Apr
20
2012

An Enthusiasts guide to cocktails: Negroni

—Christian

I’ve had a love affair with the Negroni for a few months now. Hailing from Italy, this is the seminal drink involving Campari. The more popular legend has it that one day in 1919 Count Camillo Negroni, living and drinking in Florence, asked his bartender, Fosco Scarcelli, to give his usual Americano (Campari, sweet vermouth and soda water) a little extra kick. Fosco obligingly substituted gin for the soda, and an eternal classic was born. The less popular legend is that the French general Pascal Olivier Count de Negroni invented the drink “to aid digestion.”
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Jan
06
2012

An Enthusiast’s guide to cocktails: the Sazerac

–Christian

Sazerac Bar—Roosevelt Hotel, New Orleans

The Sazerac is one of the oldest cocktails still commonly consumed today. Invented around 1830 in New Orleans (where all the classics seem to have come from) by a Creole apothecary from the West Indies named Antoine Amadie Peychaud, the drink’s original recipe called for cognac, bitters, sugar and a dash of water. Incidentally, this concoction was pretty much the only cocktail recipe back in those days—something now referred to as the Old Fashioned.

Antoine’s particular approach and proprietary bitters were so popular that bars (or “Exchanges”) all over NOLA started serving it. Legend has it that a man named Sewell Taylor, owner of Merchants Exchange Coffeehouse, was serving the drink at his bar when he became the sole importer of Sazerac-du-Forge et fils Cognac. Shortly thereafter Aaron Bird took over the Merchant’s Exchange from Taylor, who had gone full-time into importing, and changed the name to Sazerac House after the liquor in their signature drink. And the first branded cocktail was born.
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Dec
03
2011

Holiday Cocktails: Bourbon milk punch

–Christian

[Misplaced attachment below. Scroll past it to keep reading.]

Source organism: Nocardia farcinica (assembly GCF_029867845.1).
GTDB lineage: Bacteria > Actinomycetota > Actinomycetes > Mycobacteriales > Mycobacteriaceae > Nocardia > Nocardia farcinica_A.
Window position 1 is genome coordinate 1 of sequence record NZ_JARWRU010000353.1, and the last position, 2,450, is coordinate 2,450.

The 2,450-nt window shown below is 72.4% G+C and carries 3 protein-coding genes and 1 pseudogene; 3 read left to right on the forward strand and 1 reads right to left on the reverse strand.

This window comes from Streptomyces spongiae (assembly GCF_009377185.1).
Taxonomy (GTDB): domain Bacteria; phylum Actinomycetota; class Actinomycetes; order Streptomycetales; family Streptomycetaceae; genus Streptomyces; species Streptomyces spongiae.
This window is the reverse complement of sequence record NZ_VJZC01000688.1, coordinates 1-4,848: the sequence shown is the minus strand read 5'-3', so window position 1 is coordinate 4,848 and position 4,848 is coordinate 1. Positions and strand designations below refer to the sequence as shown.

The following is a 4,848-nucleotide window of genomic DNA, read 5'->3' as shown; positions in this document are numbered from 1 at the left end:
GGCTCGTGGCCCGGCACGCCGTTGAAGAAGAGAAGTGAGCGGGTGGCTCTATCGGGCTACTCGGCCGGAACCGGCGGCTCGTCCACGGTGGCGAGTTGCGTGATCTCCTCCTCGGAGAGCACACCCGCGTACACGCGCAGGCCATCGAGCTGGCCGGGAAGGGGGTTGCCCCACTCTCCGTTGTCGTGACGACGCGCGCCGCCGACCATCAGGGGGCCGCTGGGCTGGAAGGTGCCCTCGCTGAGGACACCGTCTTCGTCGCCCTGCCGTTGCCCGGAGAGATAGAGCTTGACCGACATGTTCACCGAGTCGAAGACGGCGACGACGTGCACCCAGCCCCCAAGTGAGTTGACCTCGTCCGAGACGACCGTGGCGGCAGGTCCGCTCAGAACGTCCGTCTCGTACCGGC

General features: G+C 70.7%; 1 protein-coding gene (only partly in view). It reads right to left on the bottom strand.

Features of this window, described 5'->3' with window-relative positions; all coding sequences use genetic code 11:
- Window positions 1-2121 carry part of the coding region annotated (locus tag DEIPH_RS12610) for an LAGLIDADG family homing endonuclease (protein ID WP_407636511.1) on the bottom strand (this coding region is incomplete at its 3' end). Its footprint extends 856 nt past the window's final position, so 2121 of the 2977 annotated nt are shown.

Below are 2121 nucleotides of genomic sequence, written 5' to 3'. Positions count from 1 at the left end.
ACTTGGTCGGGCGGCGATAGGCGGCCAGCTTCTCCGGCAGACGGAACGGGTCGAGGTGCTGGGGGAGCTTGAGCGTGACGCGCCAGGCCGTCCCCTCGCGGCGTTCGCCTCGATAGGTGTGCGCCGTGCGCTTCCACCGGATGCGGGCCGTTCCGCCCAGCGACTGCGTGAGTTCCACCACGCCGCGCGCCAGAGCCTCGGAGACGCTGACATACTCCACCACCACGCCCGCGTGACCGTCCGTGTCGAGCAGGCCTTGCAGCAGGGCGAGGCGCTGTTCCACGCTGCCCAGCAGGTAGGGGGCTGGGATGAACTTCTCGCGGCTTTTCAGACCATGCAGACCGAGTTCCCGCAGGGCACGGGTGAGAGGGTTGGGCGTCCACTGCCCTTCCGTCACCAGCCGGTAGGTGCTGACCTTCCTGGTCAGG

We’re heading over to a friend’s holiday house warming party tonight. Our contribution is going to be an old holiday favorite, bourbon milk punch. Lighter than eggnog, but still well-spiced and comforting on a cold night, bourbon milk is easy to prepare and makes a nice additional to any holiday spread.

You can mix to order, but more than likely you’re not looking to shake drinks all night. Which is where this great large-batch recipe from the New York Times comes in handy.

The ingredients

The Times recipe calls for the following to make eight servings:

12pts confectioner’s sugar (dissolves easier)
64pts whole milk (half gallon)
12pts bourbon
.5pt vanilla extract
Fresh grated nutmeg

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Aug
12
2011

How to make the Summer Tremble

Our first happy hour event was a great success. After setting up at HANGR 16, I mixed drinks like crazy for almost three hours.
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May
05
2011

An Enthusiast’s guide to cocktails: the Margarita

—Christian

While there is much debate about the exact history of the drink, the lore that surrounds the Margarita is rich and interesting. Initially tequila was not used in cocktails. Rather, it was served straight in a shot glass with a side of lime and salt (sound familiar?). Starting in the mid ‘30s, examples of mixed drinks that include distilled agave began to pop up. In fact, the 1937 Café Royal Cocktail Book includes not one, but 15 different tequila concoctions. One of which is called the Picador, which calls for 2pts tequila, 1pt citrus, 1pt Cointreau (note the absence of salt). Also, around the same time there was a well-known cocktail called the Tequila Daisy that combined tequila, citrus and grenadine. Incidentally, the Spanish word for “daisy” is margarita. Coincidence? I think not.

So clearly this combination was not completely original in the late ‘30s—early ‘40s when it was purportedly “invented” in the Americas.
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